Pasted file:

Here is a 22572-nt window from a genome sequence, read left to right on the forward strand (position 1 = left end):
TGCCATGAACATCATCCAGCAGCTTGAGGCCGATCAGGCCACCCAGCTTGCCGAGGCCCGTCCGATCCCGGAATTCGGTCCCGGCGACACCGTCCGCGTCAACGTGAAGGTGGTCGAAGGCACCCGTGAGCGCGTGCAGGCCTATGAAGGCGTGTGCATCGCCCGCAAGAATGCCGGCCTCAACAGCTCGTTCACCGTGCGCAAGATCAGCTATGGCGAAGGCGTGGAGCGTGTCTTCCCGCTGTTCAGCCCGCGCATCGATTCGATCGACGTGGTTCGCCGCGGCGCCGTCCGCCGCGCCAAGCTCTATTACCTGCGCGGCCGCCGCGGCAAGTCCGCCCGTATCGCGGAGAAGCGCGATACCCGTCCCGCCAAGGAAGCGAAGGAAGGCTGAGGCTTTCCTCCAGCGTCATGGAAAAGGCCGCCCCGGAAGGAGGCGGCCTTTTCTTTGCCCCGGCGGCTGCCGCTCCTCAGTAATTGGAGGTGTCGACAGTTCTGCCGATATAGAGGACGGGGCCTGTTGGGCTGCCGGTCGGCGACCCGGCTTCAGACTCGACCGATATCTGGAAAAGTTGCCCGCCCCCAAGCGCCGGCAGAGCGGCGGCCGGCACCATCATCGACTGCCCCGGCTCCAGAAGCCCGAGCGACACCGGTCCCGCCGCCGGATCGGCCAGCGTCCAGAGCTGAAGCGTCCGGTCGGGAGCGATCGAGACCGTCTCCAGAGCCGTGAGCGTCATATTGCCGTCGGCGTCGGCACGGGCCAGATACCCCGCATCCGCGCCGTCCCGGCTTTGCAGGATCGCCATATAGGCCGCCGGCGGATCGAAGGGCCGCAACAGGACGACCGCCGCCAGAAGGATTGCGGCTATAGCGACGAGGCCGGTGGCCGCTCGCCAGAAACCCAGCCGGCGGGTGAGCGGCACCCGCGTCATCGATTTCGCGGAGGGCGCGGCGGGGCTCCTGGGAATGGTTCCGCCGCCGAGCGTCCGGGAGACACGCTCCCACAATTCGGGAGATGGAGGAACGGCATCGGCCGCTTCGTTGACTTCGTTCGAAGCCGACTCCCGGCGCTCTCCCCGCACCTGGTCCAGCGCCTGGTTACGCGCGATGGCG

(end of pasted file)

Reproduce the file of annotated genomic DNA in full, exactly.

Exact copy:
Here is a 22572-nt window from a genome sequence, read left to right on the forward strand (position 1 = left end):
TGCCATGAACATCATCCAGCAGCTTGAGGCCGATCAGGCCACCCAGCTTGCCGAGGCCCGTCCGATCCCGGAATTCGGTCCCGGCGACACCGTCCGCGTCAACGTGAAGGTGGTCGAAGGCACCCGTGAGCGCGTGCAGGCCTATGAAGGCGTGTGCATCGCCCGCAAGAATGCCGGCCTCAACAGCTCGTTCACCGTGCGCAAGATCAGCTATGGCGAAGGCGTGGAGCGTGTCTTCCCGCTGTTCAGCCCGCGCATCGATTCGATCGACGTGGTTCGCCGCGGCGCCGTCCGCCGCGCCAAGCTCTATTACCTGCGCGGCCGCCGCGGCAAGTCCGCCCGTATCGCGGAGAAGCGCGATACCCGTCCCGCCAAGGAAGCGAAGGAAGGCTGAGGCTTTCCTCCAGCGTCATGGAAAAGGCCGCCCCGGAAGGAGGCGGCCTTTTCTTTGCCCCGGCGGCTGCCGCTCCTCAGTAATTGGAGGTGTCGACAGTTCTGCCGATATAGAGGACGGGGCCTGTTGGGCTGCCGGTCGGCGACCCGGCTTCAGACTCGACCGATATCTGGAAAAGTTGCCCGCCCCCAAGCGCCGGCAGAGCGGCGGCCGGCACCATCATCGACTGCCCCGGCTCCAGAAGCCCGAGCGACACCGGTCCCGCCGCCGGATCGGCCAGCGTCCAGAGCTGAAGCGTCCGGTCGGGAGCGATCGAGACCGTCTCCAGAGCCGTGAGCGTCATATTGCCGTCGGCGTCGGCACGGGCCAGATACCCCGCATCCGCGCCGTCCCGGCTTTGCAGGATCGCCATATAGGCCGCCGGCGGATCGAAGGGCCGCAACAGGACGACCGCCGCCAGAAGGATTGCGGCTATAGCGACGAGGCCGGTGGCCGCTCGCCAGAAACCCAGCCGGCGGGTGAGCGGCACCCGCGTCATCGATTTCGCGGAGGGCGCGGCGGGGCTCCTGGGAATGGTTCCGCCGCCGAGCGTCCGGGAGACACGCTCCCACAATTCGGGAGATGGAGGAACGGCATCGGCCGCTTCGTTGACTTCGTTCGAAGCCGACTCCCGGCGCTCTCCCCGCACCTGGTCCAGCGCCTGGTTACGCGCGATGGCG